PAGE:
I started blogging way back in 2006 (not long before, but) before Facebook was available to the general public. I’d been encouraged to do so by three people. One was one of my former bosses, who never blogged (that I know of) but who has always encouraged me to write. The other was my brother Ian, who blogged back then, and (much to everyone who ever read his blog’s disappointment) no longer blogs. The third was my former colleague (and now dear friend) Danny, who also had a blog I read religiously but who no longer blogs there (although he’s still very active in other blogging ways). It may sound weird to talk about the good old days of blogging, after only 8 years, but I’m here to do just that.
Back when people still had attention spans (i.e. pre-Facebook, pre-Twitter, pre-everyone-owns-a-Smartphone-and-texts days), people used to write long, thoughtful blog posts. I (surprise! surprise!) managed to find myself in a bookish blogging community, and it really was great fun. I couldn’t wait to go through my blog roll each day and see what my blogging friends had to say. And they truly did become friends. We supported each other, encouraged each other, shared books and life’s ups-and-downs with each other. My oldest blog is a wonderful record of how others supported me through such things as the death of my father-in-law, the death of our dog, the ups-and-downs of my feelings about moving to a place in Pennsylvania I’d never been until Bob had an interview there, my lay-off from a job I adored, etc.
It was a great time. The Golden Years of Blogging. I nicknamed my blogging friends. I met some of them in real life, and we became real life friends. I even arranged a blogger meet-up in New York City when one of our “gang” traveled from Germany to celebrate her fortieth birthday. I’ll never forget that exciting drive from Pennsylvania to New York, anticipating our day. Where did we wind up? The Strand. But, of course!
We created (book-themed) challenges for each other. If you don’t know what that is, here’s an example: “Read 12 classics you’ve never read during the next 12 months and write blog posts about them. (Yes, “write blog posts”. We were a bit snobbish. You didn’t “blog”. “Blog” was not a verb. It was a noun that stood for “web log.” No one “web logged”. They “wrote blog posts”. Only those who didn’t know what they were doing “blogged”.) Some were fancier than others, creating their own sites and buttons and everything, but all were legitimate, and we participated in memes that were far more thoughtful and fun than what one finds on Facebook today.
There were, of course, problems in those good old days of blogging. For instance, when I first began, there were no buttons for italicizing, bolding, or crossing out type. You had to go into html view and add formatting commands if you wanted them. We had fewer blog templates, and they were more difficult to customize, so I just didn’t. Adding and moving photos around was nowhere near as easy as it is today. I was sometimes frustrated when I couldn’t figure out how to do what I wanted to do. Nonetheless, the satisfaction I got from blogging far outweighed those frustrations.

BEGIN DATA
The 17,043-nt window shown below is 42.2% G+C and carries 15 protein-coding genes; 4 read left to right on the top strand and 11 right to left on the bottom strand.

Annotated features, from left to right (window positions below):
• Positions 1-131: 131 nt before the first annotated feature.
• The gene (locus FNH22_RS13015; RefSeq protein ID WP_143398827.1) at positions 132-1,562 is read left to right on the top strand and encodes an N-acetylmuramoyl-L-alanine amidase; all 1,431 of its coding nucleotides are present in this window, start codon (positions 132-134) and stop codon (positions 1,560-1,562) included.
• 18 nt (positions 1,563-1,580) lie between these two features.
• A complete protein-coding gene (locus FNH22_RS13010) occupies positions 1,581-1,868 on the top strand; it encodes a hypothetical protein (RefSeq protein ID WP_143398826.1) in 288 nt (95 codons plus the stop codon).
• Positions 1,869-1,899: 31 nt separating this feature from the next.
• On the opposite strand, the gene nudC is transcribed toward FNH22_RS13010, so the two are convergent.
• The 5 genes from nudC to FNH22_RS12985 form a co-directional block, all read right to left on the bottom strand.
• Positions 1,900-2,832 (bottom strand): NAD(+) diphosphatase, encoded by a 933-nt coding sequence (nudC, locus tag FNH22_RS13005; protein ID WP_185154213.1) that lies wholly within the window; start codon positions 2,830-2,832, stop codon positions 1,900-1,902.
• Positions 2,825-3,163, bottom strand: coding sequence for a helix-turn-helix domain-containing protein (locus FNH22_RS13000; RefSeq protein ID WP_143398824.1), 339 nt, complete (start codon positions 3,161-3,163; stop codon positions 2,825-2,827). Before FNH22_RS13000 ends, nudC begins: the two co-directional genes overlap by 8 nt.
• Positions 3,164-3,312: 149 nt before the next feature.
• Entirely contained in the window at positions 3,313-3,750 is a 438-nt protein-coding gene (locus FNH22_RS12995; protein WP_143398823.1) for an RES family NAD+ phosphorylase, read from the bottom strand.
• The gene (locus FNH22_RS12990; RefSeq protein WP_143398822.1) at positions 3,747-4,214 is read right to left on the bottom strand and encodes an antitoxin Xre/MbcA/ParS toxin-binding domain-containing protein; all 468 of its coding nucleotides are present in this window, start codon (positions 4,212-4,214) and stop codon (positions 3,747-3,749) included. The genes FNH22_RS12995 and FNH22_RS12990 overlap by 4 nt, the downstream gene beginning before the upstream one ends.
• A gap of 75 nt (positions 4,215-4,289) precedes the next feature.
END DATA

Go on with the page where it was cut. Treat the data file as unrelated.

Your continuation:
Fast forward 8+ years. I haven’t blogged (yes, the snobby blogger in me now accepts the verb form, because the editor in me knows about evolving vernacular) much at all for the past 2+ years. I’ve created a few new blogs and have redesigned my original blog with the hopes that I would, but, well, I just haven’t spent much time in the blogosphere (that term still exists, right?). I’ve missed it, though, so I decided I’d get back to it. I could’ve just tried, yet again, to breathe new life into my old blog, but that blog was anonymous, and I’d rather it remained so. That means I’d never link to it on my Facebook page, which I’d like to be able to do.
What to do but to start a new blog, right? Well, much easier said than done. Since 2006, popular blog sites have been bought out by major companies like Google and Yahoo. It’s very hard to start a new blog without linking it to any old blogs you might have out there, especially if you don’t want to delete your old blogs. My first idea was to try a new blogging site altogether. I was hoping that maybe, since so many others are free, Typepad would now offer free service but no such luck. Next, I decided to try Weebly — supposedly really easy but not the least bit intuitive, even for someone like me who’s been blogging for years. Tumblr seemed like anther natural choice. Again, I couldn’t figure out how to do what I wanted. As with everything else in life these days, the “help” features were impossibly unhelpful, written to explain the obvious while ignoring what I really needed and wanted to know. “Frustrated” doesn’t begin to describe how I felt. How could it be that creating a new blog had become not easier, it seemed, but, rather more difficult than it had been back in 2006?
Finally, I said “$%&! it” and just decided to go with WordPress. WordPress has its faults, but at least I basically know how to use it. I’m not too keen on the fact that it’s linked to Gravitar, where I have a few identities, one of which links to my old blog and seems to be its default, but I’ve managed to get around that. It took me a while to figure out some of the features of adding photos, and I’m not sure that I won’t eventually want to customize its appearance, but for the most part, I’m very happy to be back in the blogosphere again, visiting old friends and meeting new ones.